News Briefs – June 2010

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Researchers at the Norwegian University of Science and Technology have found an association between the level of leisure time physical exercise and a future risk of developing fibromyalgia. The research team also identified Body Mass Index (BMI) as an independent risk factor for fibromyalgia. Details of the study appeared in the May 2010 issue of Arthritis Care & Research. Fibromyalgia is a chronic pain syndrome characterized by widespread pain lasting more than three months and tender point sites in the neck, shoulders, back, hips, arms and legs. Associated features often include unexplained fatigue, sleep disturbances, headache, cognitive difficulty, and mood disturbances. The prevalence of fibromyalgia increases with age and is considerably higher among women than men. While regular exercise and healthy BMI are always positive health measures, speak to your physician if you feel you may be exhibiting some of the symptoms of fibromyalgia.


Many treatment-resistant depressed patients do not respond to antidepressant drugs or suffer troublesome side effects. But a study suggests some patients suffering from major depressive disorder, or clinical depression, may do better by getting zapped by a large electromagnet. The non-invasive procedure shows that patients experienced significant antidepressant effects with few side effects, using the procedure known as repetitive transcranial magnetic stimulation (rTMS). Of the patients receiving rTMS, 14% achieved remission, compared to 5% of patients receiving the control (simulated) treatment. The study appears in the May 2010 issue of the journal, Archives of General Psychiatry.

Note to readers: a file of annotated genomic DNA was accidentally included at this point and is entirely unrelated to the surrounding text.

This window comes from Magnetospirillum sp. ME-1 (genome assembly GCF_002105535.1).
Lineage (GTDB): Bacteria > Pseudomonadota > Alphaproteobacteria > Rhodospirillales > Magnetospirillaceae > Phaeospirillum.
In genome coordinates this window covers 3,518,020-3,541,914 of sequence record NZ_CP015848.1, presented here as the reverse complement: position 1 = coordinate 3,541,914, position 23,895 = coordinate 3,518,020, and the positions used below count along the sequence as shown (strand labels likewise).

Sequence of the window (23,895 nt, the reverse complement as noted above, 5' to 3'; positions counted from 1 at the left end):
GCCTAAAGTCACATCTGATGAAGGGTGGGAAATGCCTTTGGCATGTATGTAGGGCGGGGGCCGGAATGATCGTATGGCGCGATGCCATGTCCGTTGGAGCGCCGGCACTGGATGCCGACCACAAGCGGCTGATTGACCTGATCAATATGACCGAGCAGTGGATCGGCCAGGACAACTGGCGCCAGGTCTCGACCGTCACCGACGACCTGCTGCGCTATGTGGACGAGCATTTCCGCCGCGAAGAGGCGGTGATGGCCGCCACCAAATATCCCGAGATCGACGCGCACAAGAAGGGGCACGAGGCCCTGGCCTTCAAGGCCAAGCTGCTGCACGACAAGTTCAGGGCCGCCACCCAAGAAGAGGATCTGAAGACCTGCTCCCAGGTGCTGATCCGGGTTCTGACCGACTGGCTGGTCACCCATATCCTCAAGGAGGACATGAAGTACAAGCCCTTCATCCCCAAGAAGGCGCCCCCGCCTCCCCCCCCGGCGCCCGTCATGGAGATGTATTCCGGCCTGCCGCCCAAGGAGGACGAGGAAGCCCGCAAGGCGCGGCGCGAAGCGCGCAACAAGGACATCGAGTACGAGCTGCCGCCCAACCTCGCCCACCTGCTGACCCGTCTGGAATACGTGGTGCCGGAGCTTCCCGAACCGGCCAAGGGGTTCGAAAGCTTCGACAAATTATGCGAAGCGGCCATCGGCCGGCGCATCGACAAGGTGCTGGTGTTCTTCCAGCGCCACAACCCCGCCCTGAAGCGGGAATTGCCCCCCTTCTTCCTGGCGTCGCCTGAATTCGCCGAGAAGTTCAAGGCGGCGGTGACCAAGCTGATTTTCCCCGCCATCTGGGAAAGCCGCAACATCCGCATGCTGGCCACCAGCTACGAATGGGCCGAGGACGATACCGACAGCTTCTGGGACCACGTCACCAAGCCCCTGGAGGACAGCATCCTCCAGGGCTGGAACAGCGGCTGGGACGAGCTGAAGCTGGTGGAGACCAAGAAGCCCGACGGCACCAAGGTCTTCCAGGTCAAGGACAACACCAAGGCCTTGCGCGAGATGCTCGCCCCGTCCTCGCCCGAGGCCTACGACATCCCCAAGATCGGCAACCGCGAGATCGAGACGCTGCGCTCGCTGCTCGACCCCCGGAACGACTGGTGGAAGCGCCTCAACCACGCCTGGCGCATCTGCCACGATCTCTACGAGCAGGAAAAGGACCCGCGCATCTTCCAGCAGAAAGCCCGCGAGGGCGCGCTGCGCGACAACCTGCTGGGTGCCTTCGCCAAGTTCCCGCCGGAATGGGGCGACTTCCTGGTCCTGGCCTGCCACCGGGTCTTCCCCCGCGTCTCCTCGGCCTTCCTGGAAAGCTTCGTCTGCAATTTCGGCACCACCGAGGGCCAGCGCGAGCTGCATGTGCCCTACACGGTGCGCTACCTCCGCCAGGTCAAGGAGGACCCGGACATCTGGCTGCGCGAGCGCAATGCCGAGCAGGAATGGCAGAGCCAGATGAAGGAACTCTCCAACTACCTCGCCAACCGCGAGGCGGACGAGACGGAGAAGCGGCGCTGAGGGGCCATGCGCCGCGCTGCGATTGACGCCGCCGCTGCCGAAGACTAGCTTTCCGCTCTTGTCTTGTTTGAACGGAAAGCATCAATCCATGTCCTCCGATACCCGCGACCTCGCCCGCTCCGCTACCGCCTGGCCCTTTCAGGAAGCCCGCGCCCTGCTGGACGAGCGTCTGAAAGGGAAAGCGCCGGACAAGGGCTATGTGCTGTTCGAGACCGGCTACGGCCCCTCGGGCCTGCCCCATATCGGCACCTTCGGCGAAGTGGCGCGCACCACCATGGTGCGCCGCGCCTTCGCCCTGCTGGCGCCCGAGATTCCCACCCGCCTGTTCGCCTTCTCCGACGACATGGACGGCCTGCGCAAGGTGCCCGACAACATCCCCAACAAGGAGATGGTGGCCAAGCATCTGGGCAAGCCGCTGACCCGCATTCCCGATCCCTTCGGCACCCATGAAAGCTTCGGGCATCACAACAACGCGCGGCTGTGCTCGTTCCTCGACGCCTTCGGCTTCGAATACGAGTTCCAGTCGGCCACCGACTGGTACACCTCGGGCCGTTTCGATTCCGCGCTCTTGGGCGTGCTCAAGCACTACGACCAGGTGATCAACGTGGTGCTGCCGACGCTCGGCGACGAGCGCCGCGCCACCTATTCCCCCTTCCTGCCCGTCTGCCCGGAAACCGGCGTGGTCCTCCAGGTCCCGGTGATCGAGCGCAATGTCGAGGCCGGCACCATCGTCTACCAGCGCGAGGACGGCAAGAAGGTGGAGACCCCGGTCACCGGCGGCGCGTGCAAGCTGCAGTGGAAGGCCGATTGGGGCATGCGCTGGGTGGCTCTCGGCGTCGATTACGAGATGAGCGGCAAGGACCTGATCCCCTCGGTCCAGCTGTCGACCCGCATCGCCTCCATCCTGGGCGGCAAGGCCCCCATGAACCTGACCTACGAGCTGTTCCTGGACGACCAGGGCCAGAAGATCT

Although human babies can express discomfort and pain through facial expressions, it has never been proven that nonhuman animals can do so. But researchers have discovered precisely measurable expressions in mice exposed to moderate pain; and developed the subtle Mouse Grimace Scale (MGS). The MGS should facilitate human-pain research, improve veterinary care – and prevent unnecessary lab-mice suffering. Experiments could also determine if the MGS works for other species. The study was released online May 9 as a brief abstract but will be published in full-text in a future issue of Nature Methods.


A new study suggests a new form of curcumin can treat breast cancer. A compound in the Indian spice turmeric, curcumin contains potentially anti-cancer components called polyphenols. Now scientists have created a special molecular form known as curcumin microparticles, which can be injected under the skin. They found a single injection boosted curcumin levels for almost a month and showed marked anticancer activity in mice. A brief summary of this study was released May 11, 2010 but the full text version won’t be available until a future issue of both the online and print editions of the journal, Cancer Research.

(Editor’s note: Curcumin supplements and turmeric in food have also shown cancer-preventive effects.)